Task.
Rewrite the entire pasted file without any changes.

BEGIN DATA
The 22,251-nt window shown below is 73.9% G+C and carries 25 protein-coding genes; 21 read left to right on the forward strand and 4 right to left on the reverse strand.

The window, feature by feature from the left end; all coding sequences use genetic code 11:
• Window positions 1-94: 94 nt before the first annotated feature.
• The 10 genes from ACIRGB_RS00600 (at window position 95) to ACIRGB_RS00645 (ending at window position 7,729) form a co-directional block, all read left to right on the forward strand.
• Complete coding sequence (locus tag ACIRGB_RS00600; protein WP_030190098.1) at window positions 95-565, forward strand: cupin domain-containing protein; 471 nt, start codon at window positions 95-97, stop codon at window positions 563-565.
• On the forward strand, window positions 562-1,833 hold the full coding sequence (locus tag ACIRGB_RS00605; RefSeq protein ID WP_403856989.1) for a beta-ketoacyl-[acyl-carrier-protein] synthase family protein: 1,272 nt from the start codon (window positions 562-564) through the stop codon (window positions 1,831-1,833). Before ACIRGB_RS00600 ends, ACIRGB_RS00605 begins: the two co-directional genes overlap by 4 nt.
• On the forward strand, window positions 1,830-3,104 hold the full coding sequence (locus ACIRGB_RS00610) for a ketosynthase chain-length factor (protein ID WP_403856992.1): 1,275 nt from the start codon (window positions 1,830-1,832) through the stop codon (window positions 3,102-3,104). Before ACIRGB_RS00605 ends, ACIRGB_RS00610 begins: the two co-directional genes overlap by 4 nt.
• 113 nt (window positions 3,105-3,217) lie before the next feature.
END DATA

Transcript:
The 22,251-nt window shown below is 73.9% G+C and carries 25 protein-coding genes; 21 read left to right on the forward strand and 4 right to left on the reverse strand.

The window, feature by feature from the left end; all coding sequences use genetic code 11:
• Window positions 1-94: 94 nt before the first annotated feature.
• The 10 genes from ACIRGB_RS00600 (at window position 95) to ACIRGB_RS00645 (ending at window position 7,729) form a co-directional block, all read left to right on the forward strand.
• Complete coding sequence (locus tag ACIRGB_RS00600; protein WP_030190098.1) at window positions 95-565, forward strand: cupin domain-containing protein; 471 nt, start codon at window positions 95-97, stop codon at window positions 563-565.
• On the forward strand, window positions 562-1,833 hold the full coding sequence (locus tag ACIRGB_RS00605; RefSeq protein ID WP_403856989.1) for a beta-ketoacyl-[acyl-carrier-protein] synthase family protein: 1,272 nt from the start codon (window positions 562-564) through the stop codon (window positions 1,831-1,833). Before ACIRGB_RS00600 ends, ACIRGB_RS00605 begins: the two co-directional genes overlap by 4 nt.
• On the forward strand, window positions 1,830-3,104 hold the full coding sequence (locus ACIRGB_RS00610) for a ketosynthase chain-length factor (protein ID WP_403856992.1): 1,275 nt from the start codon (window positions 1,830-1,832) through the stop codon (window positions 3,102-3,104). Before ACIRGB_RS00605 ends, ACIRGB_RS00610 begins: the two co-directional genes overlap by 4 nt.
• 113 nt (window positions 3,105-3,217) lie before the next feature.